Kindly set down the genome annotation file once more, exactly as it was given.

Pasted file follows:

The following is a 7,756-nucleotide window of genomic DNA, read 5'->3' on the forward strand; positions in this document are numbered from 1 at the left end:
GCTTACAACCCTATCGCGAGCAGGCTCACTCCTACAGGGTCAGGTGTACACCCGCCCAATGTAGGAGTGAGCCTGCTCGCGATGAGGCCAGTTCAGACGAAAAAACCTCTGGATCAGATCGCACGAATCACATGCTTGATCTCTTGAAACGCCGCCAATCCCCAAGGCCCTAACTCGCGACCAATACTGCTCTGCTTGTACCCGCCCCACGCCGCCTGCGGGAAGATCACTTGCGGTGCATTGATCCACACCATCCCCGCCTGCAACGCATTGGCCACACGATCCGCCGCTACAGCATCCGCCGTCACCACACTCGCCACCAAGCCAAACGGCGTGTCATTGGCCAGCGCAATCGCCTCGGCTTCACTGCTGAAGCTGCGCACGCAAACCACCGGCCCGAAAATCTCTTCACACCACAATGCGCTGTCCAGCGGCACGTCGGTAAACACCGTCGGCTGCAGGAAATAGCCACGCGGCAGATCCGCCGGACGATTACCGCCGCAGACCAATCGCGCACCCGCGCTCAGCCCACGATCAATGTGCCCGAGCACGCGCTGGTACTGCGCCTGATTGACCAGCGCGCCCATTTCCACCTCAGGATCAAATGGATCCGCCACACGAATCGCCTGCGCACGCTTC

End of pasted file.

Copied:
The following is a 7,756-nucleotide window of genomic DNA, read 5'->3' on the forward strand; positions in this document are numbered from 1 at the left end:
GCTTACAACCCTATCGCGAGCAGGCTCACTCCTACAGGGTCAGGTGTACACCCGCCCAATGTAGGAGTGAGCCTGCTCGCGATGAGGCCAGTTCAGACGAAAAAACCTCTGGATCAGATCGCACGAATCACATGCTTGATCTCTTGAAACGCCGCCAATCCCCAAGGCCCTAACTCGCGACCAATACTGCTCTGCTTGTACCCGCCCCACGCCGCCTGCGGGAAGATCACTTGCGGTGCATTGATCCACACCATCCCCGCCTGCAACGCATTGGCCACACGATCCGCCGCTACAGCATCCGCCGTCACCACACTCGCCACCAAGCCAAACGGCGTGTCATTGGCCAGCGCAATCGCCTCGGCTTCACTGCTGAAGCTGCGCACGCAAACCACCGGCCCGAAAATCTCTTCACACCACAATGCGCTGTCCAGCGGCACGTCGGTAAACACCGTCGGCTGCAGGAAATAGCCACGCGGCAGATCCGCCGGACGATTACCGCCGCAGACCAATCGCGCACCCGCGCTCAGCCCACGATCAATGTGCCCGAGCACGCGCTGGTACTGCGCCTGATTGACCAGCGCGCCCATTTCCACCTCAGGATCAAATGGATCCGCCACACGAATCGCCTGCGCACGCTTC